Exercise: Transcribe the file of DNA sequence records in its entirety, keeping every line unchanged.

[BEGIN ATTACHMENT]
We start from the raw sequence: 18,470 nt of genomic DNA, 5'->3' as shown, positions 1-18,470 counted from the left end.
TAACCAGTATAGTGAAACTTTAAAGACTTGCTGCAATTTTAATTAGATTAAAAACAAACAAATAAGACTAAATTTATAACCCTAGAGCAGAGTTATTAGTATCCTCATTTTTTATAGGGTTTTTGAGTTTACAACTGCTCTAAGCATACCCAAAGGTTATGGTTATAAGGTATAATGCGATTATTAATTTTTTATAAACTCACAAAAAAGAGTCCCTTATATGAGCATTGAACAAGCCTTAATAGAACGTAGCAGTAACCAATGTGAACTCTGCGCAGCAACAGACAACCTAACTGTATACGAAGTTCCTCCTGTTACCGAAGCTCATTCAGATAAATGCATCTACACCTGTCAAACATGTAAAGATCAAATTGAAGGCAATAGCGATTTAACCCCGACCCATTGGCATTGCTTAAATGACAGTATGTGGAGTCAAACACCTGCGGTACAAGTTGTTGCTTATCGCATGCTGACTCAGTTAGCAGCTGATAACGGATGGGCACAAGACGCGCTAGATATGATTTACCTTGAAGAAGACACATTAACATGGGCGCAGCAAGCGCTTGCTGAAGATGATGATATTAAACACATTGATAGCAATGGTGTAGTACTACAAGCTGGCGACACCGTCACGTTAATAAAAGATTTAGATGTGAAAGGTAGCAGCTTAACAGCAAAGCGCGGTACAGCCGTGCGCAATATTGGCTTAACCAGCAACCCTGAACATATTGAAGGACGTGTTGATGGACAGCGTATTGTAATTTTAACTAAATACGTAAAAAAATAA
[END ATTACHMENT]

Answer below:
We start from the raw sequence: 18,470 nt of genomic DNA, 5'->3' as shown, positions 1-18,470 counted from the left end.
TAACCAGTATAGTGAAACTTTAAAGACTTGCTGCAATTTTAATTAGATTAAAAACAAACAAATAAGACTAAATTTATAACCCTAGAGCAGAGTTATTAGTATCCTCATTTTTTATAGGGTTTTTGAGTTTACAACTGCTCTAAGCATACCCAAAGGTTATGGTTATAAGGTATAATGCGATTATTAATTTTTTATAAACTCACAAAAAAGAGTCCCTTATATGAGCATTGAACAAGCCTTAATAGAACGTAGCAGTAACCAATGTGAACTCTGCGCAGCAACAGACAACCTAACTGTATACGAAGTTCCTCCTGTTACCGAAGCTCATTCAGATAAATGCATCTACACCTGTCAAACATGTAAAGATCAAATTGAAGGCAATAGCGATTTAACCCCGACCCATTGGCATTGCTTAAATGACAGTATGTGGAGTCAAACACCTGCGGTACAAGTTGTTGCTTATCGCATGCTGACTCAGTTAGCAGCTGATAACGGATGGGCACAAGACGCGCTAGATATGATTTACCTTGAAGAAGACACATTAACATGGGCGCAGCAAGCGCTTGCTGAAGATGATGATATTAAACACATTGATAGCAATGGTGTAGTACTACAAGCTGGCGACACCGTCACGTTAATAAAAGATTTAGATGTGAAAGGTAGCAGCTTAACAGCAAAGCGCGGTACAGCCGTGCGCAATATTGGCTTAACCAGCAACCCTGAACATATTGAAGGACGTGTTGATGGACAGCGTATTGTAATTTTAACTAAATACGTAAAAAAATAA